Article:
AVERROES [Abūl-Walīd Muḥammad ibn-Aḥmad Ibn-Muḥammad ibn-Rushd] (1126–1198), Arabian philosopher, was born at Cordova. His early life was occupied in mastering the curriculum of theology, jurisprudence, mathematics, medicine and philosophy, under the approved teachers of the time. The years of his prime fell during the last period of Mahommedan rule in Spain under the Almohades (q.v.). It was Ibn-Tufail (Abubacer), the philosophic vizier of Yusef, who introduced Averroes to that prince, and Avenzoar (Ibn-Zuhr), the greatest of Moslem physicians, was his friend. Averroes, who was versed in the Malekite system of law, was made cadi of Seville (1169), and in similar appointments the next twenty-five years of his life were passed. We find him at different periods in Seville, Cordova and Morocco, probably as physician to Yusef al-Mansur, who took pleasure in engaging him in discussions on the theories of philosophy and their bearings on the faith of Islam. But science and free thought then, as now, in Islam, depended almost solely on the tastes of the wealthy and the favour of the monarch. The ignorant fanaticism of the multitude viewed speculative studies with deep dislike and distrust, and deemed any one a Zendik (infidel) who did not rest content with the natural science of the Koran. These smouldering hatreds burst into open flame about the year 1195. Averroes was accused of heretical opinions and pursuits, stripped of his honours, and banished to a place near Cordova, where his actions were closely watched. At the same time efforts were made to stamp out all liberal culture in Andalusia, so far as it went beyond the little medicine, arithmetic and astronomy required for practical life. But the storm soon passed. Averroes was recalled to Morocco when the transient passion of the people had been satisfied, and for a brief period survived his restoration to honour. He died in the year before his patron, al-Mansur, with whom (in 1199) the political power of the Moslems came to an end, as did the culture of liberal science with Averroes. The philosopher left several sons, some of whom became jurists like his own grandfather. One of them has left an essay, expounding his father’s theory of the intellect. The personal character of Averroes is known to us only in a general way, and as we can gather it from his writings. His clear, exhaustive and dignified style of treatment evidences the rectitude and nobility of the man. In the histories of his own nation he has little place; the renown which spread in his lifetime to the East ceased with his death, and he left no school. Yet, from a note in a manuscript, we know that he had intelligent readers in Spain more than a century afterwards. His historic fame came from the Christian Schoolmen, whom he almost initiated into the system of Aristotle, and who, but vaguely discerning the expositors who preceded, admired in his commentaries the accumulated results of two centuries of labours.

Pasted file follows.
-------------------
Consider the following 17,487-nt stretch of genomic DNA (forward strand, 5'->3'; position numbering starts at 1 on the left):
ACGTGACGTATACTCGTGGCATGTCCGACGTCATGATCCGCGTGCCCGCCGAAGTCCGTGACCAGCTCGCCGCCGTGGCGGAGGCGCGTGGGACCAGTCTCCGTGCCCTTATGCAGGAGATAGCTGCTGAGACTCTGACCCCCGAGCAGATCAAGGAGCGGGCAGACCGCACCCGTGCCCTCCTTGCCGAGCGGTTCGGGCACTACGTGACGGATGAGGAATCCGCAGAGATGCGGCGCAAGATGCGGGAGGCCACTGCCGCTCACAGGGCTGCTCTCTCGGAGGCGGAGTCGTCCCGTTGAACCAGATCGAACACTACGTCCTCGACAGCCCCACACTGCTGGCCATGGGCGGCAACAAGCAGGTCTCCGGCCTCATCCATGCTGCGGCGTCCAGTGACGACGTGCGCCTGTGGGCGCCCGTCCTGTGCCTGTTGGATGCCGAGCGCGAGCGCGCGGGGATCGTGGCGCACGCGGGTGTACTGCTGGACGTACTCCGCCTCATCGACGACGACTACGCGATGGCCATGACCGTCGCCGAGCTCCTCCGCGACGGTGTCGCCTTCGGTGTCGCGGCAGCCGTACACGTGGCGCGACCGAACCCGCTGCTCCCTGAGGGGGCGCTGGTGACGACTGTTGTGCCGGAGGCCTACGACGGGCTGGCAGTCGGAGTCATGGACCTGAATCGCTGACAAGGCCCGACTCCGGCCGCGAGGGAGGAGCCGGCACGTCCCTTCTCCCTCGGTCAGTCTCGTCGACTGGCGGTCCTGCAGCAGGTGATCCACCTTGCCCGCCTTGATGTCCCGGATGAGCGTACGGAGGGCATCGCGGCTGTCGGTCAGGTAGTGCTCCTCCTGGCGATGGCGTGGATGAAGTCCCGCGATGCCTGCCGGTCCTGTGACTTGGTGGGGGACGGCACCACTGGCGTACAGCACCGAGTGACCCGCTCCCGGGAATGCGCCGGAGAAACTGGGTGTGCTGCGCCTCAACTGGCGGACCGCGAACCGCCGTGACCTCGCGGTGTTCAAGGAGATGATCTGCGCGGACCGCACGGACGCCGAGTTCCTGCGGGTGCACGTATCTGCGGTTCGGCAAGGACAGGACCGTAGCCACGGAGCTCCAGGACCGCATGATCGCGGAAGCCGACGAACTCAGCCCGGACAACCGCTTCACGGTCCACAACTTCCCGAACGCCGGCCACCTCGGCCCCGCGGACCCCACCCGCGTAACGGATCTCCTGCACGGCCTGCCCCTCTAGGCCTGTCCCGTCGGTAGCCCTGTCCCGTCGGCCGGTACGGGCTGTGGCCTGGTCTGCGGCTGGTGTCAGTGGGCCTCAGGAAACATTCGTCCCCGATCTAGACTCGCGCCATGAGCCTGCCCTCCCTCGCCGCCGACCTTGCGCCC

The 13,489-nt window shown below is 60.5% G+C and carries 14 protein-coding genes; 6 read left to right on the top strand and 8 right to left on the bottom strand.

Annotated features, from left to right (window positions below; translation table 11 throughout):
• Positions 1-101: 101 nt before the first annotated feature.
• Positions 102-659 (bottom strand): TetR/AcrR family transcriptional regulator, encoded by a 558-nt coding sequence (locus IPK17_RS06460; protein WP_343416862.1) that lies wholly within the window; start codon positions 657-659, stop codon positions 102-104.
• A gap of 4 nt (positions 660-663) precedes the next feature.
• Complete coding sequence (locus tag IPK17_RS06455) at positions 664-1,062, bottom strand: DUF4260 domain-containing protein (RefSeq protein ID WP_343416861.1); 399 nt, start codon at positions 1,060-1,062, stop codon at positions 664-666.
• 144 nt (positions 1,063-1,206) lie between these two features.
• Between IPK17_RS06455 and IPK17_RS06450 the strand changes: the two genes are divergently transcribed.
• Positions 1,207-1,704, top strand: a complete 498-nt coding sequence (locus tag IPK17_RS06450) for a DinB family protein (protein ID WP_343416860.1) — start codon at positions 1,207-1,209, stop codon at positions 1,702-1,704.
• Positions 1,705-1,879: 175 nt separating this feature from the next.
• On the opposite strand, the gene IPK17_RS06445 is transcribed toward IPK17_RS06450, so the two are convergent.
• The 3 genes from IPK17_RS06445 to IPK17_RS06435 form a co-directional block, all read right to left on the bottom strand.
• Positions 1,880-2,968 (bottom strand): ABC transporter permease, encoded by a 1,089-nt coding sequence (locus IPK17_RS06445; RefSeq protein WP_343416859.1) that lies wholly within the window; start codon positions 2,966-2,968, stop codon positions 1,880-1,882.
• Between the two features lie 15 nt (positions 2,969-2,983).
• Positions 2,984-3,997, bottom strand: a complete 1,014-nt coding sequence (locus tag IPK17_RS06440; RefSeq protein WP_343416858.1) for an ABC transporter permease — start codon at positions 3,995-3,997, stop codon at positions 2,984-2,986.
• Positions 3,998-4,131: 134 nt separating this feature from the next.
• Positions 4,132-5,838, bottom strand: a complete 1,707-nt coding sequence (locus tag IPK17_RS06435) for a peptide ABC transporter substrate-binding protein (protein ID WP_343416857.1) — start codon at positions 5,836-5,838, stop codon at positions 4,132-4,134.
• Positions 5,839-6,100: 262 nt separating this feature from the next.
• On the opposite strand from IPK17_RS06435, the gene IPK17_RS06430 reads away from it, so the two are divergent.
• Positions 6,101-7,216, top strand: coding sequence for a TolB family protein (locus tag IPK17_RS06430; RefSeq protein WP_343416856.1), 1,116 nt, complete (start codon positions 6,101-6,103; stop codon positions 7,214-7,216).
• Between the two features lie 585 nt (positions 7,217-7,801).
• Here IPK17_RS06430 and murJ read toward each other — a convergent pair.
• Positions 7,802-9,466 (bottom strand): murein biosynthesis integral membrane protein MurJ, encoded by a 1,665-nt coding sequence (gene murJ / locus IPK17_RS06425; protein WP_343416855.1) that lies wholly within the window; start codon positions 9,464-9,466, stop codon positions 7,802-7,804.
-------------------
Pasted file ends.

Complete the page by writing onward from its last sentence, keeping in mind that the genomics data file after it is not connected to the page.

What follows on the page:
The literary works of Averroes include treatises on jurisprudence, grammar, astronomy, medicine and philosophy. In 1859 a work of Averroes was for the first time published in Arabic by the Bavarian Academy, and a German translation appeared in 1873 by the editor, J. Müller. It is a treatise entitled Philosophy and Theology, and, with the exception of a German version of the essay on the conjunction of the intellect with man, is the first translation which enables the non-Semitic scholar to form any adequate idea of Averroes. The Latin translations of most of his works are barbarous and obscure. A great part of his writings, particularly on jurisprudence and astronomy, as well as essays on special logical subjects, prolegomena to philosophy, criticisms on Avicenna and Alfarabius (Fārābī), remain in manuscript in the Escorial and other libraries. The Latin editions of his medical works include the Colliget (i.e. Kulliyyat, or summary), a résumé of medical science, and a commentary on Avicenna’s poem on medicine; but Averroes, in medical renown, always stood far below Avicenna. The Latin editions of his philosophical works comprise the Commentaries on Aristotle, the Destructio Destructionis (against Ghazāli), the De Substantia Orbis and a double treatise De Animae Beatitudine. The Commentaries of Averroes fall under three heads:—the larger commentaries, in which a paragraph is quoted at large, and its clauses expounded one by one; the medium commentaries, which cite only the first words of a section; and the paraphrases or analyses, treatises on the subjects of the Aristotelian books. The larger commentary was an innovation of Averroes; for Avicenna, copied by Albertus Magnus, gave under the rubrics furnished by Aristotle works in which, though the materials were borrowed, the grouping was his own. The great commentaries exist only for the Posterior Analytics, Physics, De Caelo, De Anima and Metaphysics. On the History of Animals no commentary at all exists, and Plato’s Republic is substituted for the then inaccessible Politics. The Latin editions of these works between 1480 and 1580 number about 100. The first appeared at Padua (1472); about fifty were published at Venice, the best-known being that by the Juntas (1552–1553) in ten volumes folio.

See E. Renan, Averroès et l’Averroïsme (2nd ed., Paris, 1861); S. Munk, Mélanges, 418-458; G. Stöckl, Phil. d. Mittelalters, ii. 67-124; Averroes (Vater und Sohn), Drei Abhandl. über d. Conjunction d. separaten Intellects mit d. Menschen, trans. into German from the Arabic version of Sam. Ben-Tibbon, by Dr J. Hercz (Berlin, 1869); T. J. de Boer, History of Philosophy in Islam (London, 1903), ch. vi.; A. F. M. Mehren in Muséon, vii. 613-627; viii. 1-20; Carl Brockelmann, Geschichte der arabischen Litteratur (Weimar, 1898), vol. i. pp. 461 f. See also Arabian Philosophy.  (W. W.; G. W. T.)